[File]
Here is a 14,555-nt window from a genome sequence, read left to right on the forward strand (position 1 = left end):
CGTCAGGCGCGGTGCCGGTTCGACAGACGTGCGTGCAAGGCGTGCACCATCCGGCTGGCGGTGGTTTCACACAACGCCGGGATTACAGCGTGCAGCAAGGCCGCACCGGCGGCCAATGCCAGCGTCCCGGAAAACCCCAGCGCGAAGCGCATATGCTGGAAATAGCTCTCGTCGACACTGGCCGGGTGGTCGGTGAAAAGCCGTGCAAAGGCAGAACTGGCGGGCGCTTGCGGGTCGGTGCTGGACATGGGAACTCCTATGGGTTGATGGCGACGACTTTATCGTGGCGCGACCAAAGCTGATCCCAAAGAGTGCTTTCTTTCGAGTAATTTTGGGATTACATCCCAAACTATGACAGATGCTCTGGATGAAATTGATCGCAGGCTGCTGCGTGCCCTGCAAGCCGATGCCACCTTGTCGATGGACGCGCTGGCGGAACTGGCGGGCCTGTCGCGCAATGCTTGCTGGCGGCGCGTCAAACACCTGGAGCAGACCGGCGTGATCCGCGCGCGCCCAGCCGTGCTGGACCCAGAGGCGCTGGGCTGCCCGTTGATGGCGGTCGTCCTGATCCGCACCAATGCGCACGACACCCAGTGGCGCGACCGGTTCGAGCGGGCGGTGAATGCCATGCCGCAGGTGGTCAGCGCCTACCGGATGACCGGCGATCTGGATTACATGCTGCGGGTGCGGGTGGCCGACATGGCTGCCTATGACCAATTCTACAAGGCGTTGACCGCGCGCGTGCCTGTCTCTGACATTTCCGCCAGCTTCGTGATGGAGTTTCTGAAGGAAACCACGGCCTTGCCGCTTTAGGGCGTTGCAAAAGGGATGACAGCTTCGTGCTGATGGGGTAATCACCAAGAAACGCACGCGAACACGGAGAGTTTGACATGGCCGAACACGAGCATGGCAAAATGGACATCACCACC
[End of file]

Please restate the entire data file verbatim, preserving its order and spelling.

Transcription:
Here is a 14,555-nt window from a genome sequence, read left to right on the forward strand (position 1 = left end):
CGTCAGGCGCGGTGCCGGTTCGACAGACGTGCGTGCAAGGCGTGCACCATCCGGCTGGCGGTGGTTTCACACAACGCCGGGATTACAGCGTGCAGCAAGGCCGCACCGGCGGCCAATGCCAGCGTCCCGGAAAACCCCAGCGCGAAGCGCATATGCTGGAAATAGCTCTCGTCGACACTGGCCGGGTGGTCGGTGAAAAGCCGTGCAAAGGCAGAACTGGCGGGCGCTTGCGGGTCGGTGCTGGACATGGGAACTCCTATGGGTTGATGGCGACGACTTTATCGTGGCGCGACCAAAGCTGATCCCAAAGAGTGCTTTCTTTCGAGTAATTTTGGGATTACATCCCAAACTATGACAGATGCTCTGGATGAAATTGATCGCAGGCTGCTGCGTGCCCTGCAAGCCGATGCCACCTTGTCGATGGACGCGCTGGCGGAACTGGCGGGCCTGTCGCGCAATGCTTGCTGGCGGCGCGTCAAACACCTGGAGCAGACCGGCGTGATCCGCGCGCGCCCAGCCGTGCTGGACCCAGAGGCGCTGGGCTGCCCGTTGATGGCGGTCGTCCTGATCCGCACCAATGCGCACGACACCCAGTGGCGCGACCGGTTCGAGCGGGCGGTGAATGCCATGCCGCAGGTGGTCAGCGCCTACCGGATGACCGGCGATCTGGATTACATGCTGCGGGTGCGGGTGGCCGACATGGCTGCCTATGACCAATTCTACAAGGCGTTGACCGCGCGCGTGCCTGTCTCTGACATTTCCGCCAGCTTCGTGATGGAGTTTCTGAAGGAAACCACGGCCTTGCCGCTTTAGGGCGTTGCAAAAGGGATGACAGCTTCGTGCTGATGGGGTAATCACCAAGAAACGCACGCGAACACGGAGAGTTTGACATGGCCGAACACGAGCATGGCAAAATGGACATCACCACC